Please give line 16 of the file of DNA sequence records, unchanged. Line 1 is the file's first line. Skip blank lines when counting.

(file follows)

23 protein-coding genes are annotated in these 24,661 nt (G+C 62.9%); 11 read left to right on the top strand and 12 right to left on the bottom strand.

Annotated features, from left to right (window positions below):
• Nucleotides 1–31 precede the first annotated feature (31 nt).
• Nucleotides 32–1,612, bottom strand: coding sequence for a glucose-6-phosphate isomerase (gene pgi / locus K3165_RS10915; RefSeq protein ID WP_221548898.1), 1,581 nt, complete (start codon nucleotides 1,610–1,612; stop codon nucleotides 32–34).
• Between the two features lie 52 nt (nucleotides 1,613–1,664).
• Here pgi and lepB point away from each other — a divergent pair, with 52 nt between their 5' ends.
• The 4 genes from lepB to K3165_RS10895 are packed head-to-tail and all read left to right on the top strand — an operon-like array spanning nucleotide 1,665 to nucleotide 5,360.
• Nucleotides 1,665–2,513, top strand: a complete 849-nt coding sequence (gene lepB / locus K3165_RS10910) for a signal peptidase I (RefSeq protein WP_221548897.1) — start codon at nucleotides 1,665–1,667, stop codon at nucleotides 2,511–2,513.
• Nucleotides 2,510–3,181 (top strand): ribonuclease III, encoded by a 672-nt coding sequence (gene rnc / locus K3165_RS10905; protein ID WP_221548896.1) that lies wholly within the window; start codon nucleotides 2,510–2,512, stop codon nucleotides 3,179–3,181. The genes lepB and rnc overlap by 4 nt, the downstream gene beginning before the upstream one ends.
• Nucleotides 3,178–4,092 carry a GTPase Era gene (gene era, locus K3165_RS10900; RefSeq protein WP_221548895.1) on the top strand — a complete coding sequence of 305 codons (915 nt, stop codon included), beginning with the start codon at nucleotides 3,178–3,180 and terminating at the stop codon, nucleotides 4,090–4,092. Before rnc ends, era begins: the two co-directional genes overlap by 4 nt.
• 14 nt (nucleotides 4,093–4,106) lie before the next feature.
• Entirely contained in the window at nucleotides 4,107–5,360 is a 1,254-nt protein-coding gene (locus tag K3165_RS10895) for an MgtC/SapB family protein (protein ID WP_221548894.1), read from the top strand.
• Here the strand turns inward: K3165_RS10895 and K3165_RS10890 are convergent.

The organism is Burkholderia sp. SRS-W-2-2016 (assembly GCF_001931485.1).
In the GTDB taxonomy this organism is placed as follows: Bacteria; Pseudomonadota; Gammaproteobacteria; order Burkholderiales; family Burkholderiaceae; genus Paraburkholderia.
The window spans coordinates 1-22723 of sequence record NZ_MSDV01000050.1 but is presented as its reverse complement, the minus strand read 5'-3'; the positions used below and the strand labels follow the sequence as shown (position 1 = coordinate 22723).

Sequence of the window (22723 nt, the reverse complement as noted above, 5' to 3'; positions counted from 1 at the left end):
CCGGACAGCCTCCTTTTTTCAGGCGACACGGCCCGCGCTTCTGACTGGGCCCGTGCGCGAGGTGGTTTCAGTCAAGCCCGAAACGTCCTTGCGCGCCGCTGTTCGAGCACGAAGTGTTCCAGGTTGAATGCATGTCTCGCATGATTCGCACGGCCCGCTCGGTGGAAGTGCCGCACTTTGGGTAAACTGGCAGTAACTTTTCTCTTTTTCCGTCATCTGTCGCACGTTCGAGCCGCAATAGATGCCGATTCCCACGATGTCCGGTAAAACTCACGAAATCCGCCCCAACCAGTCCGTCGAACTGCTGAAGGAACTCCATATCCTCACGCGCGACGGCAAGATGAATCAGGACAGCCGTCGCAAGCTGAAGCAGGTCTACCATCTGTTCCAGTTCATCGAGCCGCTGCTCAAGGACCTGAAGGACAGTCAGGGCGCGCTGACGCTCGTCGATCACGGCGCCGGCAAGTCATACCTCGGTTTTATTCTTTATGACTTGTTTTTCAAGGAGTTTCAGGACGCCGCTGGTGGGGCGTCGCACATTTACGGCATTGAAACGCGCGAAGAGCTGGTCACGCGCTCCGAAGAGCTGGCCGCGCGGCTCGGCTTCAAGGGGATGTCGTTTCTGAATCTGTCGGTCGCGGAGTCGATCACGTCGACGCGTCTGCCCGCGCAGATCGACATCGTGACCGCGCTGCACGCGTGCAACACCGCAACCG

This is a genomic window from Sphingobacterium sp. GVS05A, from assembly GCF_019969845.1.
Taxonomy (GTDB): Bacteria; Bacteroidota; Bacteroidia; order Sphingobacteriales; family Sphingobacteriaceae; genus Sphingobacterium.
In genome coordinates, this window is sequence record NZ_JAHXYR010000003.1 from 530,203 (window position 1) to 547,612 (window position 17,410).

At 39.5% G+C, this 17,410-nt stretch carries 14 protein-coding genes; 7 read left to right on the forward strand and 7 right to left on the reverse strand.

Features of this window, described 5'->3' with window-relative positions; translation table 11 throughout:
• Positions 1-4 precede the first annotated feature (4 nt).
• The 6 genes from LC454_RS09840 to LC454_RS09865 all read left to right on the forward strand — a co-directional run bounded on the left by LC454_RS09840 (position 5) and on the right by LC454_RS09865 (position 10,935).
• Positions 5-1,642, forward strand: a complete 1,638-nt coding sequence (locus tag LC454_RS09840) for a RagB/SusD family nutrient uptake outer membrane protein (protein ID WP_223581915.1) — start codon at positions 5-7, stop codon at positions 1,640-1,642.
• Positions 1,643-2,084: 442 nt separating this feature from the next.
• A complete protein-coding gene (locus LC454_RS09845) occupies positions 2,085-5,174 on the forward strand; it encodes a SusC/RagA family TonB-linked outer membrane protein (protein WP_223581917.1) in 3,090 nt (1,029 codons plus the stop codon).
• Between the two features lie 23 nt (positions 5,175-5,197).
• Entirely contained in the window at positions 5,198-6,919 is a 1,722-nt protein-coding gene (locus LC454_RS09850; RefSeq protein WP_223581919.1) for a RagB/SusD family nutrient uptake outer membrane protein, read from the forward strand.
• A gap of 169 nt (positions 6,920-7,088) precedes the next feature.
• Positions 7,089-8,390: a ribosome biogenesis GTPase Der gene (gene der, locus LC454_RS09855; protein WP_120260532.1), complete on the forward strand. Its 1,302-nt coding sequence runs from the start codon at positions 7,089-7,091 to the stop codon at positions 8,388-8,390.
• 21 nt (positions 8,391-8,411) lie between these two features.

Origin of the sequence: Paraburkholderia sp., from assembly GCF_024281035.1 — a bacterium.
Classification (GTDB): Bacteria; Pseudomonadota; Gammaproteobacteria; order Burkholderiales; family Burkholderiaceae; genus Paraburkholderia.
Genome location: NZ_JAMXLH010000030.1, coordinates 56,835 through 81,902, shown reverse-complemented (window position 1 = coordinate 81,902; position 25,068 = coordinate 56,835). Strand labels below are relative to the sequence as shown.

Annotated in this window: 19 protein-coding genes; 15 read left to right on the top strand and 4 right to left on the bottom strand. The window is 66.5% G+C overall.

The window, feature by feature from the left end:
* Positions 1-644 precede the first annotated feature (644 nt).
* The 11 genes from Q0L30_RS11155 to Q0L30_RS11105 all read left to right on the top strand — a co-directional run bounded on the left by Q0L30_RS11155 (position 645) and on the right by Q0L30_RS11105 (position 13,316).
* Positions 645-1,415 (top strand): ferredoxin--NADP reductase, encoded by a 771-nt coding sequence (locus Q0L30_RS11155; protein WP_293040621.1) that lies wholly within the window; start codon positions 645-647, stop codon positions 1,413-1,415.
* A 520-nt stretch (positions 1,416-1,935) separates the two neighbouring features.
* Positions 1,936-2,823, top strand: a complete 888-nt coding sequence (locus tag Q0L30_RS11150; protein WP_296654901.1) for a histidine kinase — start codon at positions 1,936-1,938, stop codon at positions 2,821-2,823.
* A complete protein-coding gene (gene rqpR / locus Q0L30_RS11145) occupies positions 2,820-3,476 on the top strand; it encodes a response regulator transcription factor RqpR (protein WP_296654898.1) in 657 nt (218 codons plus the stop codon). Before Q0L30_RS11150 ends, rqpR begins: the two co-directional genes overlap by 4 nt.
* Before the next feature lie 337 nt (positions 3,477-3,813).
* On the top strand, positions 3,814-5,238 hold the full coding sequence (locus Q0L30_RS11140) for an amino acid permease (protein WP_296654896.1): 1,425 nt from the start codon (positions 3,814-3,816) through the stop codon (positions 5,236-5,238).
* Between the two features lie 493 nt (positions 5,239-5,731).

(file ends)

The window spans coordinates 1-22723 of sequence record NZ_MSDV01000050.1 but is presented as its reverse complement, the minus strand read 5'-3'; the positions used below and the strand labels follow the sequence as shown (position 1 = coordinate 22723).